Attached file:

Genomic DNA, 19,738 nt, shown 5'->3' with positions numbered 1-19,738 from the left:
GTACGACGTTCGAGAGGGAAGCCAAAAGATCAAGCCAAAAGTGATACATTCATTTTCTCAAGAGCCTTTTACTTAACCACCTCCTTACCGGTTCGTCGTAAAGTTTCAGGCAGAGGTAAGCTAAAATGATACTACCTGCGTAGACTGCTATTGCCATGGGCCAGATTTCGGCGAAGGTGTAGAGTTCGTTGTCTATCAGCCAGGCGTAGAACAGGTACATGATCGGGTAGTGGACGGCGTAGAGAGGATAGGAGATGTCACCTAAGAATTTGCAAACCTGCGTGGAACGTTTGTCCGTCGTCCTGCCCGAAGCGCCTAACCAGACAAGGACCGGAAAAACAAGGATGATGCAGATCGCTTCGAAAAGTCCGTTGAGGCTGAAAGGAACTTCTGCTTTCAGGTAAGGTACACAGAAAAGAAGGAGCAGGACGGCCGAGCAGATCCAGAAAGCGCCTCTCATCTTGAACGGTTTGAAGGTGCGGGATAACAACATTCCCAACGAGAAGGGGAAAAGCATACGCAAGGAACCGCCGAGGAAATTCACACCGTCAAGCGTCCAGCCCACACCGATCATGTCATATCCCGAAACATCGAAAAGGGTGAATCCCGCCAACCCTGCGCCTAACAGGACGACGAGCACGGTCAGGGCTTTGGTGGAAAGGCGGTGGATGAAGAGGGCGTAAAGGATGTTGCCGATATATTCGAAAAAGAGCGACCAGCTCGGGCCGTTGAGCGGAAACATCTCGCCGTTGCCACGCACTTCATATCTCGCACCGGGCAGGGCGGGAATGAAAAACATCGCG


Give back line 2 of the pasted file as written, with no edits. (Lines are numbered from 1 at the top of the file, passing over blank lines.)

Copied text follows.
GTACGACGTTCGAGAGGGAAGCCAAAAGATCAAGCCAAAAGTGATACATTCATTTTCTCAAGAGCCTTTTACTTAACCACCTCCTTACCGGTTCGTCGTAAAGTTTCAGGCAGAGGTAAGCTAAAATGATACTACCTGCGTAGACTGCTATTGCCATGGGCCAGATTTCGGCGAAGGTGTAGAGTTCGTTGTCTATCAGCCAGGCGTAGAACAGGTACATGATCGGGTAGTGGACGGCGTAGAGAGGATAGGAGATGTCACCTAAGAATTTGCAAACCTGCGTGGAACGTTTGTCCGTCGTCCTGCCCGAAGCGCCTAACCAGACAAGGACCGGAAAAACAAGGATGATGCAGATCGCTTCGAAAAGTCCGTTGAGGCTGAAAGGAACTTCTGCTTTCAGGTAAGGTACACAGAAAAGAAGGAGCAGGACGGCCGAGCAGATCCAGAAAGCGCCTCTCATCTTGAACGGTTTGAAGGTGCGGGATAACAACATTCCCAACGAGAAGGGGAAAAGCATACGCAAGGAACCGCCGAGGAAATTCACACCGTCAAGCGTCCAGCCCACACCGATCATGTCATATCCCGAAACATCGAAAAGGGTGAATCCCGCCAACCCTGCGCCTAACAGGACGACGAGCACGGTCAGGGCTTTGGTGGAAAGGCGGTGGATGAAGAGGGCGTAAAGGATGTTGCCGATATATTCGAAAAAGAGCGACCAGCTCGGGCCGTTGAGCGGAAACATCTCGCCGTTGCCACGCACTTCATATCTCGCACCGGGCAGGGCGGGAATGAAAAACATCGCG